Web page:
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A Turkish Woman's European Impressions

New Introduction by Reina Lewis


Born into the Ottoman Muslim elite, Zeyneb Hanoum and her sister Melek Hanoum were given a Western-style education by their progressive father, who expected them subsequently to live the segregated lives of Ottoman ladies. Rebelling, the sisters collaborated with the French author Pierre Loti, hoping that harnessing European intellectual support would speed up Ottoman social reform. Fleeing Istanbul in 1906 for fear of imperial reprisals, the sisters traveled in disguise to Europe, hoping to find "freedom" in the West. With Zeyneb Hanum's letters punctuated by Grace Ellison's introduction, commentary, and footnotes, this book challenges Orientalist stereotypes and documents the vibrant engagement between Eastern and Western women at the fin de siècle.
Publisher: Gorgias Press LLC
Availability: In stock
SKU (ISBN): 1-59333-207-6
  • *
Publication Status: In Print
Publication Date: Oct 8,2004
Interior Color: Black
Trim Size: 6 x 9
Page Count: 304
ISBN: 1-59333-207-6
$158.00
Born into the Ottoman Muslim elite, Zeyneb Hanoum and her sister Melek Hanoum were given a Western-style education by their progressive father, who expected them subsequently to live the segregated lives of Ottoman ladies. Rebelling, the sisters arranged to meet the French author Pierre Loti and collaborated with him on his famous book Les Désenchantés/The Disenchanted in the hope that harnessing European intellectual support would speed up Ottoman social reform. Fleeing Istanbul in 1906 for fear of imperial reprisals, the sisters traveled in disguise to Europe, hoping to find "freedom" in the West. Zeyneb Hanoum's correspondence with the English feminist Grace Ellison (also in this series), provides an account both of their restricted lives in Istanbul and of their disappointment with the state of emancipation of Western women. With Zeyneb Hanum's letters punctuated by Ellison's introduction, commentary, and footnotes, this book challenges Orientalist stereotypes as it exposes the cultural and political agency of Ottoman Muslim women and documents the vibrant engagement between Eastern and Western women at the fin de siècle.

Cultures in Dialogue returns to print sources by women writers from the East and West. Series One considers the exchanges between Ottoman, British, and American women from the 1880s to the 1940s. Their varied responses to dilemmas such as nationalism, female emancipation, race relations and modernization in the context of the stereotypes characteristic of Western harem literature reframe the historical tensions between Eastern and Western cultures, offering a nuanced understanding of their current manifestations.

Series Editors:

Teresa Heffernan is Associate Professor of English at Saint Mary's University, Halifax, NS, Canada. Reina Lewis is Senior Lecturer in Cultural Studies at the University of East London, UK.

Born into the Ottoman Muslim elite, Zeyneb Hanoum and her sister Melek Hanoum were given a Western-style education by their progressive father, who expected them subsequently to live the segregated lives of Ottoman ladies. Rebelling, the sisters arranged to meet the French author Pierre Loti and collaborated with him on his famous book Les Désenchantés/The Disenchanted in the hope that harnessing European intellectual support would speed up Ottoman social reform. Fleeing Istanbul in 1906 for fear of imperial reprisals, the sisters traveled in disguise to Europe, hoping to find "freedom" in the West. Zeyneb Hanoum's correspondence with the English feminist Grace Ellison (also in this series), provides an account both of their restricted lives in Istanbul and of their disappointment with the state of emancipation of Western women. With Zeyneb Hanum's letters punctuated by Ellison's introduction, commentary, and footnotes, this book challenges Orientalist stereotypes as it exposes the cultural and political agency of Ottoman Muslim women and documents the vibrant engagement between Eastern and Western women at the fin de siècle.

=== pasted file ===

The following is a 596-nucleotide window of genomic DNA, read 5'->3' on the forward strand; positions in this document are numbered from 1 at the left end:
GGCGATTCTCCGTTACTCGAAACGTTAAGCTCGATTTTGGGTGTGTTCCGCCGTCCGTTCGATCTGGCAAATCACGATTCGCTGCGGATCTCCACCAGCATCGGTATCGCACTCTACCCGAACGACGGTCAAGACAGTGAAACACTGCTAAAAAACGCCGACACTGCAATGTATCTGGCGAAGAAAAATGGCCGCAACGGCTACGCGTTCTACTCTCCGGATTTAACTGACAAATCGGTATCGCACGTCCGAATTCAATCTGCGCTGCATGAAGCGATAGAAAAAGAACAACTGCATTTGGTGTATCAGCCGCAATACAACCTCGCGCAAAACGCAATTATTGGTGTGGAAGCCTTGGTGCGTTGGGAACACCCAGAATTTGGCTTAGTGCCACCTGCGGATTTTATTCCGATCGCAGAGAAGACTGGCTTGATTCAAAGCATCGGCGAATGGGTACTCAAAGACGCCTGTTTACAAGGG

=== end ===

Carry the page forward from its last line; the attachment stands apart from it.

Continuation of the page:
Cultures in Dialogue returns to print sources by women writers from the East and West. Series One considers the exchanges between Ottoman, British, and American women from the 1880s to the 1940s. Their varied responses to dilemmas such as nationalism, female emancipation, race relations and modernization in the context of the stereotypes characteristic of Western harem literature reframe the historical tensions between Eastern and Western cultures, offering a nuanced understanding of their current manifestations.

Series Editors:

Teresa Heffernan is Associate Professor of English at Saint Mary's University, Halifax, NS, Canada. Reina Lewis is Senior Lecturer in Cultural Studies at the University of East London, UK.

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Contributor

Zeyneb Hanoum

  • Introduction to the Series
  • Introduction to the Reprint: Iconic Disenchantment: Evaluating Feminity in the East and West
  • A Dash for Freedom
  • Zeyneb's Girlhood
  • Bewildering Europe
  • Sculpture's Forbidden Joy
  • The Alps and Artificiality
  • Freedom's Doubtful Enchantment
  • Goodbye to Youth - Taking the Veil
  • A Misfit Education
  • "Smart Women" Through the Veil
  • The True Democracy
  • A Country Picture
  • The Star from the West - The Empress Eugénie
  • Turkish Hospitality - A Revolution for Children
  • A Study in Contrasts
  • Dreams and Realities
  • The Moon of Ramazan
  • And is This Really Freedom?
  • The Clash of Creeds
  • In the Enemy's Land
  • The End of the Dream
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